The victories of the left over open Blairites came as a shock to many capitalist pundits. They had convinced themselves that the decline in union numbers and influence had ushered in a period of ‘sensible’ trade unionism. It was felt that the only role for unions in the ‘modern world’ was as providers of services to individual members, such as discounts on car insurance and other goodies. The argument was that workers were not prepared to act in a collective fashion, an idea that had gone out with the ‘bad old days’ of the 1970s.

But the reality in the workplaces was that workers had not accepted the ideology of everybody for themselves and the ‘devil take the hindmost’. They were angry and frustrated with the inequities they saw every day: from the ruthlessness of the way they were treated by management to the growing inequalities in wages and salaries between the bosses and themselves.

The reasons for the decline in trade union influence and activity are clear. Firstly, industrial decline was deliberately increased and speeded up by the Thatcher government’s fiscal policies to weaken the organised working class. Then came the introduction of anti-union laws – Blair would boast that Britain has the most deregulated labour laws in the West. The collapse of the Stalinist regimes in the Soviet Union and Eastern Europe also demoralised a layer of trade union activists who thought of themselves as socialists. They believed that, even with all their faults, the planned economies of the East at least offered an alternative model to the capitalist market’s ‘winner-takes-all’ model.

All these factors, plus the defeat of major battles, like the miners’ strike of 1984-85, and other attacks on union-organised workplaces, added up to a collapse in the confidence of workers and an increased offensive on workers’ rights by successive governments.

At least ten major pieces of legislation attacking the trade unions were introduced by the Thatcher and Major governments. The plans to introduce this legislation were prepared long before the Tory government came to power in 1979, in the so-called ‘Ridley plan’. (Nicholas Ridley was a leading Tory minister, part of the rightwing that replaced the old grandees who had run the Tory Party for 150 years.) His plan included new anti-union laws which would chip away at workers’ basic organising ability in the workplace. They included doing away with the right to take solidarity action, the importance of which was recently demonstrated by the baggage handlers of Heathrow airport when they came out on strike in solidarity with Gate Gourmet workers.

This was accompanied by the splitting up of companies on completely artificial lines, which had the effect of outlawing joint action between groups of workers who previously worked for the same employer. This is exactly what happened in the case of Gate Gourmet. The supply of packaged meals to British Airways (BA) planes was produced in-house from the same production lines by many of the same workers in the same buildings which had been hived off to Texas Pacific, the American conglomerate that had snapped up many similar companies around the world. So, from a plan to weaken the power of the trade unions to the battle over Gate Gourmet in the summer of 2005 there is an unbroken line.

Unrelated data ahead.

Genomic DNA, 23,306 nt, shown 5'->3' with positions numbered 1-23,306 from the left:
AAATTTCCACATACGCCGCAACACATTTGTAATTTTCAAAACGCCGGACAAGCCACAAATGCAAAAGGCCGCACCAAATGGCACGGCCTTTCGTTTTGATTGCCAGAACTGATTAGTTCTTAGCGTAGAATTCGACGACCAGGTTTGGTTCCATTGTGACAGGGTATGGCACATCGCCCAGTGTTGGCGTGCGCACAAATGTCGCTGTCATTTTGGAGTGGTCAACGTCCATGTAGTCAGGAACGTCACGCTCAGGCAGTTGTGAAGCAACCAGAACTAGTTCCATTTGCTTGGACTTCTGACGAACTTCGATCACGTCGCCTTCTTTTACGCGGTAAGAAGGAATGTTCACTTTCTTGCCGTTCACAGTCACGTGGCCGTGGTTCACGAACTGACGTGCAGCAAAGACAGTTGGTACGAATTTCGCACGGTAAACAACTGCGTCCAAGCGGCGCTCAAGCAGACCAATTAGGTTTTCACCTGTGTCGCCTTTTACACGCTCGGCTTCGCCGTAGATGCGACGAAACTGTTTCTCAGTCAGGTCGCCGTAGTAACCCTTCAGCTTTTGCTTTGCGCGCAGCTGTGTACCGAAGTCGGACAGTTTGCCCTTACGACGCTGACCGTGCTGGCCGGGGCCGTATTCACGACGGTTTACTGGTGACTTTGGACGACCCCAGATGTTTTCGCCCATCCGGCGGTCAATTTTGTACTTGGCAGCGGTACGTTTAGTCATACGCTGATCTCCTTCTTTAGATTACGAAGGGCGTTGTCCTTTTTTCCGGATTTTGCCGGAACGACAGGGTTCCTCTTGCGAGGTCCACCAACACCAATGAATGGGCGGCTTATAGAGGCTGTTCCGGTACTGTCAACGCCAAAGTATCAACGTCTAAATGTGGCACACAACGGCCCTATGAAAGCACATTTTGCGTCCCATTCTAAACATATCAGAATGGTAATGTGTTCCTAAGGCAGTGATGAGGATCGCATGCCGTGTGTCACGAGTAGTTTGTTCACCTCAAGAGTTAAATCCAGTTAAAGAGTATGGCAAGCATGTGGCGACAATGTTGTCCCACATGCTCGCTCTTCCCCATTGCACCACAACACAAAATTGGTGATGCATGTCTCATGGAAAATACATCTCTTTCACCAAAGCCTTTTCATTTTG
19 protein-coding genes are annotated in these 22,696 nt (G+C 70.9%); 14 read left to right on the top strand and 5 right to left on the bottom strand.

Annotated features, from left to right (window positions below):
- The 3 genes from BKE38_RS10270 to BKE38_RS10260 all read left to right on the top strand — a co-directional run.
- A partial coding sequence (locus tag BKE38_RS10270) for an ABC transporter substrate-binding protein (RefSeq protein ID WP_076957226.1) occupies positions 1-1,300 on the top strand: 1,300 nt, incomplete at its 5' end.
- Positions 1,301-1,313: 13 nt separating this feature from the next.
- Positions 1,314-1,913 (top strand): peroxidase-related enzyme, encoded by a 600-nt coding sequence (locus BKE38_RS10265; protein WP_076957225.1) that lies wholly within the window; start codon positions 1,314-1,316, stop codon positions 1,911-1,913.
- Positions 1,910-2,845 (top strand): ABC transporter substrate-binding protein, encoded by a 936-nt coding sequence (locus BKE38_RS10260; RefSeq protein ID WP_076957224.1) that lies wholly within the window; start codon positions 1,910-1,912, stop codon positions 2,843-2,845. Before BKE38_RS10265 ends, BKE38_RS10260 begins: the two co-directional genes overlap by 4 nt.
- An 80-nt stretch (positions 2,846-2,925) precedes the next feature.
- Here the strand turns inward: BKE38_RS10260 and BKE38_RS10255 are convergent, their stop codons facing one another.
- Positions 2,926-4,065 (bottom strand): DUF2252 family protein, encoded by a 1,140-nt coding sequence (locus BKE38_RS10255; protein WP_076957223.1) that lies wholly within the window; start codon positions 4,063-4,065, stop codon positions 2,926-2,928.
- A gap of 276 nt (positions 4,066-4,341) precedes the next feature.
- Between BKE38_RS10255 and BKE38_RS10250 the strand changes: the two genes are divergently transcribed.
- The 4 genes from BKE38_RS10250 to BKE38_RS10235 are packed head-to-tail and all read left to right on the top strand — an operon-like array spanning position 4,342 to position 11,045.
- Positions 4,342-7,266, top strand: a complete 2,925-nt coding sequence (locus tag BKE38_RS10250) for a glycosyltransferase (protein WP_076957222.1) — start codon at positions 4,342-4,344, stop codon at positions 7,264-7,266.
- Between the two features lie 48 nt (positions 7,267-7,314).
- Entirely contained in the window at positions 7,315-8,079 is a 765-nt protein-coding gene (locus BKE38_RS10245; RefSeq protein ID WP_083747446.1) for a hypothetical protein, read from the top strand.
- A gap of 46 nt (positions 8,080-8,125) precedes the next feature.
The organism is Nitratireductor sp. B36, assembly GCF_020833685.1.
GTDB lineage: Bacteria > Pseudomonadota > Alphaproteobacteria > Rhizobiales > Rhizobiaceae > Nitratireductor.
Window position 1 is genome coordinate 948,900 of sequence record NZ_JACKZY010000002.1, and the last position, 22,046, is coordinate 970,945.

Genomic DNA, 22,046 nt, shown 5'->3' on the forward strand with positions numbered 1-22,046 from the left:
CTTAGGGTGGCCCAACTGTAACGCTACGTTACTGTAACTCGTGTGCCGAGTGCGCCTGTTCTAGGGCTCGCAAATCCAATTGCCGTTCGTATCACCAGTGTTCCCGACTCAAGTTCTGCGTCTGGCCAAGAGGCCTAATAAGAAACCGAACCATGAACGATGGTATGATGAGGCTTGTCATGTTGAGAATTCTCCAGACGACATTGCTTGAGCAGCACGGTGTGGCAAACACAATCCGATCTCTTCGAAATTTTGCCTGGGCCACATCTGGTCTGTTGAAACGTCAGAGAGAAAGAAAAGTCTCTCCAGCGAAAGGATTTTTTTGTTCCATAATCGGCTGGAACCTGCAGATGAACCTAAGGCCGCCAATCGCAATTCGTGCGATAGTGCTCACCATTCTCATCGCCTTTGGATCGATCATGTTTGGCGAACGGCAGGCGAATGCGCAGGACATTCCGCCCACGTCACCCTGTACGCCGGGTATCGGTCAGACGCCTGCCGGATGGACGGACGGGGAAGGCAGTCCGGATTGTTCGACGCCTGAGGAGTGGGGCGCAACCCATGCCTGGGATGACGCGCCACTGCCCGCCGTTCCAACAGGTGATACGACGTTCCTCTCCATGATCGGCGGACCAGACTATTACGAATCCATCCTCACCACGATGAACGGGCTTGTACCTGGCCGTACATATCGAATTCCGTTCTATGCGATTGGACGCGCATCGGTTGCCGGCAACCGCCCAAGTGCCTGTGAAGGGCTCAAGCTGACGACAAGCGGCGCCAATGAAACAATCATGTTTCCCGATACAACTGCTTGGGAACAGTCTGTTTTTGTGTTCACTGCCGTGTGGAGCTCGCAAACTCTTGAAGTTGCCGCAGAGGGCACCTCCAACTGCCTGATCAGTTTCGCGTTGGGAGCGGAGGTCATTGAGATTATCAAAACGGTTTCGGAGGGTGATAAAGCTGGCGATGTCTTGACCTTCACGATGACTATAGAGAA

Gate Gourmet managers planned the assault upon its own workforce for months. Yet they almost lost it when, completely unexpectedly, the brutal sacking of the workforce led to a walk-out of BA baggage handlers and others in Heathrow airport.

Strike action

THIS SPONTANEITY TOOK everyone by surprise except the Gate Gourmet workers who, after being dismissed at three minutes’ notice by megaphone, contacted relatives and friends in the airport and told them what had happened. The lesson is clear. The ordinary Gate Gourmet workers, probably not even aware of the finer points of employment law, took it for granted that they should approach their fellow workers to ask them to take action in their support.

The fact that it was unofficial did not enter into the equation for the baggage handlers. All they saw was a group of people, who they worked with day after day on first name terms, loading the same planes with food and baggage, who had been told all of a sudden that they had been sacked. Not only that, but they would now have to work with a new workforce that had been drafted in from Eastern Europe (mainly Poland as it happens) who Gate Gourmet had been secretly training as drivers for just this eventuality.

Is it any wonder that the airport workers downed tools? Only the most obstreperous of the bourgeoisie were astonished. Sir William Rees-Mogg, a reactionary throw-back from Victorian times, fulminated in his column in The Times, after being stranded for three hours on some foreign runway, that the strikers had violated his human rights and were, along with their union, guilty of "wrongful imprisonment". Even Polly Toynbee, not normally noted for her sympathy with strikers, responded in The Guardian: "What did Rees-Mogg want, the strikers to be horsewhipped perhaps?" She asked what further legislation (short of bringing back flogging) did he want.

Toynbee was right, given that Britain's anti-union laws are weighed completely on the side of the bosses. The defying of these laws will, in the end, make them inoperable, as the baggage handlers proved, for 36 hours at least. What an answer to all the Jeremiahs who say that workers won’t fight back! BA was brought to its knees as over 1,000 planes were grounded around the world and over 100,000 passengers (including the garrulous Rees-Mogg) were held up at various airports.